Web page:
Selling a House During a Recession: How to Navigate a Market Downturn

Editor’s note: All of HomeLight’s coronavirus information for buyers, sellers, and agents is available on our COVID-19 hub.

As unemployment claims reach record-breaking numbers, stock markets experience historic losses, and consumer confidence continues to drop in the wake of the coronavirus pandemic, the United States — and the rest of the globe — is in for a long road to economic recovery. “The world is almost certainly ensnared in a devastating recession,” reported The New York Times on the first day of April.

While analysts are optimistic that the housing market will remain resilient and that a repeat of 2008 is unlikely, the robust seller’s market that dominated much of the country in recent years will probably soften. And those considering a property sale in the near future will need to adapt their strategy in response to this new environment — the likes of which we really haven’t seen in quite some time.

Selling a house during a recession is certainly possible, and with the right approach, you can still be satisfied with the outcome in the end. It’s been awhile since the economy was anything but roses, though, so we asked two top real estate agents — who each have transacted real estate for over a decade and navigated different market conditions — for their advice on:

  • How to decide whether to sell during a recession or wait it out
  • Tips on how you can maximize your resources and home value
  • Best practices for marketing and negotiating when you have less leverage as a seller
A post it used to sell during a recession.
Source: (Kelly Sikkema / Unsplash)

Should you sell during a recession? Ask yourself these questions

If you’re thinking about putting your home on the market soon, or anticipate that you may end up having to sell during these less-than-ideal times, these questions can bring you clarity on your next steps:

1. Am I planning to buy a house at the same time?

While a recession may not offer the most favorable conditions for sellers, buying during a recession can be an attractive prospect. If you’re looking to purchase a new home following the sale of your current property, a bargain price on your next investment may help to sweeten the bitterness of a not-so-perfect deal on the one you’re leaving behind.

2. Can I afford to sell?

It costs money to sell your home. A willingness to accept a lower profit margin is one thing, but the ability to cover your expenses is another. A real estate agent will help you determine a fair listing price for your house if you decide to move forward with the sales process, but it’s important to have a concept of how your net proceeds may shake out in relation to the costs of selling. Consider common selling fees, including:

  • Agent commission (average 5.8% nationally)
  • Closing costs (plan on at least 1%-3%)
  • Market preparation (start with a 1% estimate)
  • Home inspection repairs (varies)
  • Seller concessions (varies)
  • The remaining balance on your mortgage loan

You use HomeLight’s Simple Net Proceeds calculator if math isn’t your favorite. If a quick look at initial numbers reveals that you may be in for a loss to sell your home during a recession, you should hold off it if you can wait. However, this isn’t always feasible and if you’re in a situation where you absolutely must sell regardless of loss, your agent can help you navigate your options.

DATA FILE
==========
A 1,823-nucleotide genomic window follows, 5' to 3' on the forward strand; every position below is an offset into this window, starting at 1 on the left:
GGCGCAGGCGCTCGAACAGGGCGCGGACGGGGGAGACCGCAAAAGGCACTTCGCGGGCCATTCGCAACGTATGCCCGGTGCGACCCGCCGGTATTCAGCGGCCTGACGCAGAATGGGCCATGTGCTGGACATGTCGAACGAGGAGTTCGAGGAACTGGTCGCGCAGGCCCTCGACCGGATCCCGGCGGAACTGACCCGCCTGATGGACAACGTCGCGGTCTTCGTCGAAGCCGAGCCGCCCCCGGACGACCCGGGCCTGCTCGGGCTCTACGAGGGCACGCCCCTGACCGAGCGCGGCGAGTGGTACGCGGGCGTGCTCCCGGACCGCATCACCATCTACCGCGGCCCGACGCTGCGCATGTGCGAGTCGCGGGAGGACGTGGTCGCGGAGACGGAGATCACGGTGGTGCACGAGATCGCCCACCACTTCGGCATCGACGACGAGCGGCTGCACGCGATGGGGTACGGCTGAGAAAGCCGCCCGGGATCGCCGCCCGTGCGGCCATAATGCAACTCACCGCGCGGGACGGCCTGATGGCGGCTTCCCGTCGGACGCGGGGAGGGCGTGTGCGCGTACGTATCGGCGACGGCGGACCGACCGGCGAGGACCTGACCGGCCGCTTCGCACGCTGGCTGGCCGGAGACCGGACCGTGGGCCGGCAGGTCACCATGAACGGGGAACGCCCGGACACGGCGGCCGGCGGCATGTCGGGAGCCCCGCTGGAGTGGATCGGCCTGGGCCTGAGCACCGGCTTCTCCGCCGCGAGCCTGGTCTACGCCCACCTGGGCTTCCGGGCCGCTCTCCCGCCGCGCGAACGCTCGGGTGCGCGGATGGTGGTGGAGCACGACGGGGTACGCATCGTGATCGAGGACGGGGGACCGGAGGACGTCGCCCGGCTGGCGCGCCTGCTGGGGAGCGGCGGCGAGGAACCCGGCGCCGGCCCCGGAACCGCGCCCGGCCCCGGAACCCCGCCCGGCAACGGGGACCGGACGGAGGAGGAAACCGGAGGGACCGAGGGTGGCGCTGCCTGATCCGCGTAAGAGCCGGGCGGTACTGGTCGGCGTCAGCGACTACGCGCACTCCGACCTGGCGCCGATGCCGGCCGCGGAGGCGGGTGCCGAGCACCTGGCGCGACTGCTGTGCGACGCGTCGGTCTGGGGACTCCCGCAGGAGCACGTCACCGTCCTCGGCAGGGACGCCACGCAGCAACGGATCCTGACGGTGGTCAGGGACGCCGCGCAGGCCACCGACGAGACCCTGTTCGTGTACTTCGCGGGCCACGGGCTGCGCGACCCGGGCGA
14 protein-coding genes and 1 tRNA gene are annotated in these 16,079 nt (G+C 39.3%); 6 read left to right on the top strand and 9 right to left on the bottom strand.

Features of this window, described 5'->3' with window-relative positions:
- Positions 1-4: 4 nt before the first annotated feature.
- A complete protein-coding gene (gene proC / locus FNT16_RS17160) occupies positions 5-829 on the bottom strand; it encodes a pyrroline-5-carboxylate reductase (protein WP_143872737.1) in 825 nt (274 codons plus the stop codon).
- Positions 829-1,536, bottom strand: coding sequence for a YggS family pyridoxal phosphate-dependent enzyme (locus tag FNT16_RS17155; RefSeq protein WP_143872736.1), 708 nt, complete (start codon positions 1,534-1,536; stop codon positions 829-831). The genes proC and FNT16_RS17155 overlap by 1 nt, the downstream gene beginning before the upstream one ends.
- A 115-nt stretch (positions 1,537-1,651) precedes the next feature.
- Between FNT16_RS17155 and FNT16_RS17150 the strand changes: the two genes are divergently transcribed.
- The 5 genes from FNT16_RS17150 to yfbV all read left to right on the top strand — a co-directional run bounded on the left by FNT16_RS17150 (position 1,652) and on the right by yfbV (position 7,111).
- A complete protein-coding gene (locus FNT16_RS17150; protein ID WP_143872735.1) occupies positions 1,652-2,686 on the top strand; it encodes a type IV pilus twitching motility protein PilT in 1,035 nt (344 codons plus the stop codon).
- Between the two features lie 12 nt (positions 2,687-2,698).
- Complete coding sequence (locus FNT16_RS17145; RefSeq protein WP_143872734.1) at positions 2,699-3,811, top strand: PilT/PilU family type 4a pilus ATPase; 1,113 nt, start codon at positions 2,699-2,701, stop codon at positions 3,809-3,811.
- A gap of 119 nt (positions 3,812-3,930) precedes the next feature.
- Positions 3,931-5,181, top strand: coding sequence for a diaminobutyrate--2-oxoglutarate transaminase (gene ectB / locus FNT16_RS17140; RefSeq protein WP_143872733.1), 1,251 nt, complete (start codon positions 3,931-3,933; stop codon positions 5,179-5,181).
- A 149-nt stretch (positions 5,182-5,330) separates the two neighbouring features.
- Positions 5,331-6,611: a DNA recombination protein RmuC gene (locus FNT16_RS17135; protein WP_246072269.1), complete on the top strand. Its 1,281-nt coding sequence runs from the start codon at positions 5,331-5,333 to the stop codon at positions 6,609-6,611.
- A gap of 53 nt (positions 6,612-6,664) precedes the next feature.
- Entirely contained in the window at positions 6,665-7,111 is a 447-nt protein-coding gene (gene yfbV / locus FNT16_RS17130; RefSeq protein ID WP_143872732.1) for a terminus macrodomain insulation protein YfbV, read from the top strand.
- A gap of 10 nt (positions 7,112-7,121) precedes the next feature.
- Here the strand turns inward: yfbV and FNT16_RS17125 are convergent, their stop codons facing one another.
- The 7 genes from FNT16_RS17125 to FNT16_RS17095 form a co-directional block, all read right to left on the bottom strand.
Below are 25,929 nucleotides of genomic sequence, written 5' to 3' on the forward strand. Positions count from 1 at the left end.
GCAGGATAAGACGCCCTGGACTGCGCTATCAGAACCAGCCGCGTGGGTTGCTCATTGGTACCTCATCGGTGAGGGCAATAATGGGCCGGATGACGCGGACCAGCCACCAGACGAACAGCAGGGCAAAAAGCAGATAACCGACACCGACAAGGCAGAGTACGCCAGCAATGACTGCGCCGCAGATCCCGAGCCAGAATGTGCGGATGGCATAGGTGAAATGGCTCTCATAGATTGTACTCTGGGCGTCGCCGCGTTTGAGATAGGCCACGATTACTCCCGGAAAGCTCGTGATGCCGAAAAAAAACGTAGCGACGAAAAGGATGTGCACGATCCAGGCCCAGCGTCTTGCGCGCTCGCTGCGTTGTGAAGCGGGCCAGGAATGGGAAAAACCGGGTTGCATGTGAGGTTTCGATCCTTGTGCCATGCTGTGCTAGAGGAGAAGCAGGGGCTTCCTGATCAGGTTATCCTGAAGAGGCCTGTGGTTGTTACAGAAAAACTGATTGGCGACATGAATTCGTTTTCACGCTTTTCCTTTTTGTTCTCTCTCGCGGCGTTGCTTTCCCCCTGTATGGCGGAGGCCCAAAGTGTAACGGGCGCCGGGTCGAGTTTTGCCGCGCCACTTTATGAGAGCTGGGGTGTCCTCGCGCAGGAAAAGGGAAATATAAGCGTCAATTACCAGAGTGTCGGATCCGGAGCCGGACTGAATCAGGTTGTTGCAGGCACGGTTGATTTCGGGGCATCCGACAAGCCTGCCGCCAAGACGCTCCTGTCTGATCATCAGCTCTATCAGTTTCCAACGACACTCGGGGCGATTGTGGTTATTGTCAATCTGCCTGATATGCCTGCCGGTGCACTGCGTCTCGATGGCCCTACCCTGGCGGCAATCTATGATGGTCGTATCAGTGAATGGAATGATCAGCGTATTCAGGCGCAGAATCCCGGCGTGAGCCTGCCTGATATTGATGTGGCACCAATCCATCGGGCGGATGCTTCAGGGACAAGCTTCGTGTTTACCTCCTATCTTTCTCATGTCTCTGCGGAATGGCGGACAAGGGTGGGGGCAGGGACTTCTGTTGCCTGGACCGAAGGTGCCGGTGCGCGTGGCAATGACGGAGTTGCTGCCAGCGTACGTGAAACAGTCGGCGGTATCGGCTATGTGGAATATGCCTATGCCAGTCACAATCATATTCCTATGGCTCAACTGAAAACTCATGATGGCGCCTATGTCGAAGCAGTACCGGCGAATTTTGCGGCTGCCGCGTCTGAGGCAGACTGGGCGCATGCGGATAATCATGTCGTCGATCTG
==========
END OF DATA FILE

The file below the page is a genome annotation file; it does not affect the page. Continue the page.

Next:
3. What’s my opportunity cost?

Is there a new job on the line? If you’re living in Tulsa with a job offer in Chicago, a market downturn may be more of an inconvenience than a deterrent.

Are you running out of room? Motivation to sell is often quite high when a family grows beyond the comforts of a two-bedroom home.

Are you downsizing? Hoping to move closer to your parents? Looking to trade your city center condo for a suburban home to pursue your gardening passions?

Sometimes, the ability to seize a good opportunity outweighs the downsides of selling your home for potentially less than it could fetch in healthy market conditions. Ultimately, only you can determine the answer to the question of opportunity cost.

A house sold during a recession.
Source: (Stephen Leonardi / Unsplash)

You’ve decided to sell. Now what?

Your next steps are to make sure that your house is as ready for the market as possible.

Though this may feel like a daunting task if you’re already on a tight budget, there are several ways to make the most of your time and finances to help your house stand out when selling in a recession.

Give your house a quick cosmetic facelift, and avoid expensive projects

“You want to walk through [your house] and find some cheap things where you’re going to get a return on investment,” says Dan Logan, a top-selling agent who’s licensed in Delaware, Pennsylvania, and Maryland. “People say, ‘well, how about I put in new windows?’ and I look at them and I go, ‘no, you’re not going to get your money back on this.’”

So, what’s something more worthwhile you can do to prepare your home for sale during a recession? Sometimes it’s as simple as giving your house a deep clean — which, according to agent insights from the first quarter of 2019, can yield a 935% ROI.